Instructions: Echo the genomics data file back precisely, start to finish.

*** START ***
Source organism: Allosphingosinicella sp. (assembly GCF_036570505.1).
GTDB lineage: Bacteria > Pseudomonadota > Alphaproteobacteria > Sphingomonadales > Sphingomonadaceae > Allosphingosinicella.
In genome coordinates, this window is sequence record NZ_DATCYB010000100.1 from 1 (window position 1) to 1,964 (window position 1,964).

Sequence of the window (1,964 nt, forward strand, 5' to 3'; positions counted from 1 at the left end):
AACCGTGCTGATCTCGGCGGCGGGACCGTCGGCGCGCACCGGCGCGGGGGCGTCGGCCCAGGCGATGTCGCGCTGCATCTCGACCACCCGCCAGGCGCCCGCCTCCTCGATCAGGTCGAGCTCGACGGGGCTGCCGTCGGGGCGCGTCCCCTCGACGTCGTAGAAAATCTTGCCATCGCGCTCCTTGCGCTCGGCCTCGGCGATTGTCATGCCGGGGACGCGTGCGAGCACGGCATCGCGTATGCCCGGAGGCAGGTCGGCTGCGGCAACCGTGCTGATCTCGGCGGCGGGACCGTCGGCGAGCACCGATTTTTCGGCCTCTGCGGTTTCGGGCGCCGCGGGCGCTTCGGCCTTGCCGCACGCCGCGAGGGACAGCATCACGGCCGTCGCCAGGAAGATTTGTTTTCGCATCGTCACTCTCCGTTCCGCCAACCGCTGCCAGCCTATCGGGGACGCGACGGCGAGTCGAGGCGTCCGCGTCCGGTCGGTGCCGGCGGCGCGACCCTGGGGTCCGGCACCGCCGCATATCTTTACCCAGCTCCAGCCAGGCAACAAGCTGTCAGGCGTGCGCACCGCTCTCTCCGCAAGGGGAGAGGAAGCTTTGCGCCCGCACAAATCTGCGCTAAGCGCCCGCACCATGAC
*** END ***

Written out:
Source organism: Allosphingosinicella sp. (assembly GCF_036570505.1).
GTDB lineage: Bacteria > Pseudomonadota > Alphaproteobacteria > Sphingomonadales > Sphingomonadaceae > Allosphingosinicella.
In genome coordinates, this window is sequence record NZ_DATCYB010000100.1 from 1 (window position 1) to 1,964 (window position 1,964).

Sequence of the window (1,964 nt, forward strand, 5' to 3'; positions counted from 1 at the left end):
AACCGTGCTGATCTCGGCGGCGGGACCGTCGGCGCGCACCGGCGCGGGGGCGTCGGCCCAGGCGATGTCGCGCTGCATCTCGACCACCCGCCAGGCGCCCGCCTCCTCGATCAGGTCGAGCTCGACGGGGCTGCCGTCGGGGCGCGTCCCCTCGACGTCGTAGAAAATCTTGCCATCGCGCTCCTTGCGCTCGGCCTCGGCGATTGTCATGCCGGGGACGCGTGCGAGCACGGCATCGCGTATGCCCGGAGGCAGGTCGGCTGCGGCAACCGTGCTGATCTCGGCGGCGGGACCGTCGGCGAGCACCGATTTTTCGGCCTCTGCGGTTTCGGGCGCCGCGGGCGCTTCGGCCTTGCCGCACGCCGCGAGGGACAGCATCACGGCCGTCGCCAGGAAGATTTGTTTTCGCATCGTCACTCTCCGTTCCGCCAACCGCTGCCAGCCTATCGGGGACGCGACGGCGAGTCGAGGCGTCCGCGTCCGGTCGGTGCCGGCGGCGCGACCCTGGGGTCCGGCACCGCCGCATATCTTTACCCAGCTCCAGCCAGGCAACAAGCTGTCAGGCGTGCGCACCGCTCTCTCCGCAAGGGGAGAGGAAGCTTTGCGCCCGCACAAATCTGCGCTAAGCGCCCGCACCATGAC